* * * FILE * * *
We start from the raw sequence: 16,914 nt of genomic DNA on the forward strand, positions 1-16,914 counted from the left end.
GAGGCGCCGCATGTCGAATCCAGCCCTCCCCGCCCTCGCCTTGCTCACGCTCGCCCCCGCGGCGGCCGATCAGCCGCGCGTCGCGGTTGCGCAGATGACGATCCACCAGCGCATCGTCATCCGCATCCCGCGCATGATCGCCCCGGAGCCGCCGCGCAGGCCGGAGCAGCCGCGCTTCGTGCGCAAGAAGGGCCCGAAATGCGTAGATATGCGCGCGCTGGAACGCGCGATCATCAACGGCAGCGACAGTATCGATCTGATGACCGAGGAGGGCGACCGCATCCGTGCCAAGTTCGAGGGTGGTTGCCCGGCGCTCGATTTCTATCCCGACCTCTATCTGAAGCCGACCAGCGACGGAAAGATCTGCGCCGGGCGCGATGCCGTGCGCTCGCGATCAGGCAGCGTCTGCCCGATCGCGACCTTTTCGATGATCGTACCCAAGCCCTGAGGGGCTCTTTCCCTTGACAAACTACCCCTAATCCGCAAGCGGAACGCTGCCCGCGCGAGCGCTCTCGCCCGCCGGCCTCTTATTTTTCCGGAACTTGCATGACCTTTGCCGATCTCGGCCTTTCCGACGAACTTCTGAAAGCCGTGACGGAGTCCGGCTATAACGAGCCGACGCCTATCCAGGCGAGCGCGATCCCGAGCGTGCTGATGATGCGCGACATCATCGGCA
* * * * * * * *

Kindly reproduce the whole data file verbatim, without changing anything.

We start from the raw sequence: 16,914 nt of genomic DNA on the forward strand, positions 1-16,914 counted from the left end.
GAGGCGCCGCATGTCGAATCCAGCCCTCCCCGCCCTCGCCTTGCTCACGCTCGCCCCCGCGGCGGCCGATCAGCCGCGCGTCGCGGTTGCGCAGATGACGATCCACCAGCGCATCGTCATCCGCATCCCGCGCATGATCGCCCCGGAGCCGCCGCGCAGGCCGGAGCAGCCGCGCTTCGTGCGCAAGAAGGGCCCGAAATGCGTAGATATGCGCGCGCTGGAACGCGCGATCATCAACGGCAGCGACAGTATCGATCTGATGACCGAGGAGGGCGACCGCATCCGTGCCAAGTTCGAGGGTGGTTGCCCGGCGCTCGATTTCTATCCCGACCTCTATCTGAAGCCGACCAGCGACGGAAAGATCTGCGCCGGGCGCGATGCCGTGCGCTCGCGATCAGGCAGCGTCTGCCCGATCGCGACCTTTTCGATGATCGTACCCAAGCCCTGAGGGGCTCTTTCCCTTGACAAACTACCCCTAATCCGCAAGCGGAACGCTGCCCGCGCGAGCGCTCTCGCCCGCCGGCCTCTTATTTTTCCGGAACTTGCATGACCTTTGCCGATCTCGGCCTTTCCGACGAACTTCTGAAAGCCGTGACGGAGTCCGGCTATAACGAGCCGACGCCTATCCAGGCGAGCGCGATCCCGAGCGTGCTGATGATGCGCGACATCATCGGCA